Why is this an issue?
Character classes in regular expressions are a convenient way to match one of several possible characters by listing the allowed characters or
ranges of characters. If the same character is listed twice in the same character class or if the character class contains overlapping ranges, this
has no effect.
Thus duplicate characters in a character class are either a simple oversight or a sign that a range in the character class matches more than is
intended or that the author misunderstood how character classes work and wanted to match more than one character. A common example of the latter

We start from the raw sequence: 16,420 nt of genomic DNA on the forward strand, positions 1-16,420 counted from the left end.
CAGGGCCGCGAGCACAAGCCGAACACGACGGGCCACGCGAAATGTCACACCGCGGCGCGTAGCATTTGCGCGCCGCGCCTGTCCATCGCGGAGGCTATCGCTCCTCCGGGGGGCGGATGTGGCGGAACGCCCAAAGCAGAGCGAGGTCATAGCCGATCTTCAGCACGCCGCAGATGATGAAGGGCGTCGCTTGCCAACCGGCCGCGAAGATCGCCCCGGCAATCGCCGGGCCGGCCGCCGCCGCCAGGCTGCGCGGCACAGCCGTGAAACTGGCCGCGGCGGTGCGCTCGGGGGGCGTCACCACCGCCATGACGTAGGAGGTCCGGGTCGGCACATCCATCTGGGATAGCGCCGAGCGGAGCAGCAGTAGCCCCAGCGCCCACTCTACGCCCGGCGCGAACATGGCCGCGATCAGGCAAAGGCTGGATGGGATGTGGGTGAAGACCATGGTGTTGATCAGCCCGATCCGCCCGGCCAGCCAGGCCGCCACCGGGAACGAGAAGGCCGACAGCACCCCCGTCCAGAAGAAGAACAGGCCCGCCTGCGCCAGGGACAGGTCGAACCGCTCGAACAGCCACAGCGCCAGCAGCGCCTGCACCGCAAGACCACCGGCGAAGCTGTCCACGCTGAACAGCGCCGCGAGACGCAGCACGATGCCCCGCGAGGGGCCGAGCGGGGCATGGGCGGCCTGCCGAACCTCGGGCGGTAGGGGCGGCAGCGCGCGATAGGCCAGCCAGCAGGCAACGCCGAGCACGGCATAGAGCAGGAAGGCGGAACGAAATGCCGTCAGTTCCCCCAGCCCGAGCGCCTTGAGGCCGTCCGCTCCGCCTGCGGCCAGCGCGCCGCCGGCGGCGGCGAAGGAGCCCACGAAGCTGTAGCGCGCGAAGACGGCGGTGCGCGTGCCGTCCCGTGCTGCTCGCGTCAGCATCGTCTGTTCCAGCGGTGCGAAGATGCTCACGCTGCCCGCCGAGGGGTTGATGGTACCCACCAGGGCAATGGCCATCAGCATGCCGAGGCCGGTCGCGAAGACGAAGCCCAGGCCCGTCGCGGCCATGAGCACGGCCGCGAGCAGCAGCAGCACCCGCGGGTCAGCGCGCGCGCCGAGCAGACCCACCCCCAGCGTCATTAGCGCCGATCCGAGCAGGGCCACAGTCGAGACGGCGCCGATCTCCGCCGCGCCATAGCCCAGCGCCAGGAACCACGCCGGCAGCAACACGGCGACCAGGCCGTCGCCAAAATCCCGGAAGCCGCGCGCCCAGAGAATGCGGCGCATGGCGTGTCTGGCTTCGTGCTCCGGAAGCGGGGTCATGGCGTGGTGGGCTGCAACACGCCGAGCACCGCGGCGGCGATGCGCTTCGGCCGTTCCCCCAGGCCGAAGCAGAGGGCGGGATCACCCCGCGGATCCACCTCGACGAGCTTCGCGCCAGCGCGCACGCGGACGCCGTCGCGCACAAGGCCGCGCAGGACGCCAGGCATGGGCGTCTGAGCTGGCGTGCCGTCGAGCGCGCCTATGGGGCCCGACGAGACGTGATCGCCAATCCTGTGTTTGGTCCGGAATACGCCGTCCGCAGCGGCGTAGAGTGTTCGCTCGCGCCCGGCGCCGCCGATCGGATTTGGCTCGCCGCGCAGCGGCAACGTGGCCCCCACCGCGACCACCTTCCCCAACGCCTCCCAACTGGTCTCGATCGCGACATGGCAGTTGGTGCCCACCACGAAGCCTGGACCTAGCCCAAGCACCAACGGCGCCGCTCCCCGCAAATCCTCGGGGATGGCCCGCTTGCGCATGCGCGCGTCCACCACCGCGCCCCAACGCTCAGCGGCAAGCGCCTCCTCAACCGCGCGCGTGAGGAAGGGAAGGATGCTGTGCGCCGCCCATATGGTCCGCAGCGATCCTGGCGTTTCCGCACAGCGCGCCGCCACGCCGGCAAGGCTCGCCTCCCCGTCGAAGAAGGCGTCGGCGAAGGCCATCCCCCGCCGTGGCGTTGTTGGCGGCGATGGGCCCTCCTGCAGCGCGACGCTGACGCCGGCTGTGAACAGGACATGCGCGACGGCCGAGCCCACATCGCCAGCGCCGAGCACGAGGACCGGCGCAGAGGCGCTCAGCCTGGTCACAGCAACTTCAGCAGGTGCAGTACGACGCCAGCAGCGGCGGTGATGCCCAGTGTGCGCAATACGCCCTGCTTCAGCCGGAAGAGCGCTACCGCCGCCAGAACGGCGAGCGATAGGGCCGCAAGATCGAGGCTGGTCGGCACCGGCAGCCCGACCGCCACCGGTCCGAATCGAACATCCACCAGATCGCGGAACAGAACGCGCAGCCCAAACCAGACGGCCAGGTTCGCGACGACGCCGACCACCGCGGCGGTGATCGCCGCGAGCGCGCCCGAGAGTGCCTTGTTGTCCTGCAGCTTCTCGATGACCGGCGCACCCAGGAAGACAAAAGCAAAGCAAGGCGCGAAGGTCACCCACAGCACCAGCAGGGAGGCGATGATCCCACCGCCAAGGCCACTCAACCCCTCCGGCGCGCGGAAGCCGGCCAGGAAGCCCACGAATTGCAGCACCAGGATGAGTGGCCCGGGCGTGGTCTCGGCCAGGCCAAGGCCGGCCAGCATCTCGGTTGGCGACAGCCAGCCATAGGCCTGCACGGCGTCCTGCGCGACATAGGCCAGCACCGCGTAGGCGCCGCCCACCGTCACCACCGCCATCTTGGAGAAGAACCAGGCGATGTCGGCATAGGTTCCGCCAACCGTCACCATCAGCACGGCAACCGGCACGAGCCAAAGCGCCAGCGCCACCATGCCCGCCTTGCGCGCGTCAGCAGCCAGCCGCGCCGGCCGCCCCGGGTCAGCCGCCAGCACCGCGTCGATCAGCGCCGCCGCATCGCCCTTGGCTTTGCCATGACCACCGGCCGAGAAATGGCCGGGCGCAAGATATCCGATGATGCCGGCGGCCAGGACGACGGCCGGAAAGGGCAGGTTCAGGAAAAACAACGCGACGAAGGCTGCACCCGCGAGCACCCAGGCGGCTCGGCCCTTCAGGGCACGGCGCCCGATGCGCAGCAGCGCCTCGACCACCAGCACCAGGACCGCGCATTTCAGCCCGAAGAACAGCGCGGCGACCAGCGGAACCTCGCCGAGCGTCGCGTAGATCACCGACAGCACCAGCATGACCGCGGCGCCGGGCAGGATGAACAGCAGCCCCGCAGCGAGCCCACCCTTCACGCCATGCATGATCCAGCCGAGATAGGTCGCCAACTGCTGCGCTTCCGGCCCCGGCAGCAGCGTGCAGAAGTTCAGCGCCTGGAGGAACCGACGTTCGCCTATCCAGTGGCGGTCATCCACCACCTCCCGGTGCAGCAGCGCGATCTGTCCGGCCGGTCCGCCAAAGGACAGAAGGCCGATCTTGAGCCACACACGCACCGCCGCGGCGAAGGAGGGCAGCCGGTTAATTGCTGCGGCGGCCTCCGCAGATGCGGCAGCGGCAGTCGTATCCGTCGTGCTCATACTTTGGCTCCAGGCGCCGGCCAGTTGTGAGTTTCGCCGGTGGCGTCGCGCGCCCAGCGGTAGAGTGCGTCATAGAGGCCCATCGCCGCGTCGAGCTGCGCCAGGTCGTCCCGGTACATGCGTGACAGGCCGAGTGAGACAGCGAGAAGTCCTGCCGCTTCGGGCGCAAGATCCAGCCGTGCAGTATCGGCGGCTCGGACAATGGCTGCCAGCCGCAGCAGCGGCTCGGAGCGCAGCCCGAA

mistake is trying to use a range like
[0-99] to match numbers of up to two digits, when in fact it is equivalent to
Another common cause is forgetting to escape the
- character, creating an unintended range that overlaps with other characters in the
Noncompliant code example
/[0-99]/ // Noncompliant, this won't actually match strings with two digits
/[0-9.-_]/ // Noncompliant, .-_ is a range that already contains 0-9 (as well as various other characters such as capital letters)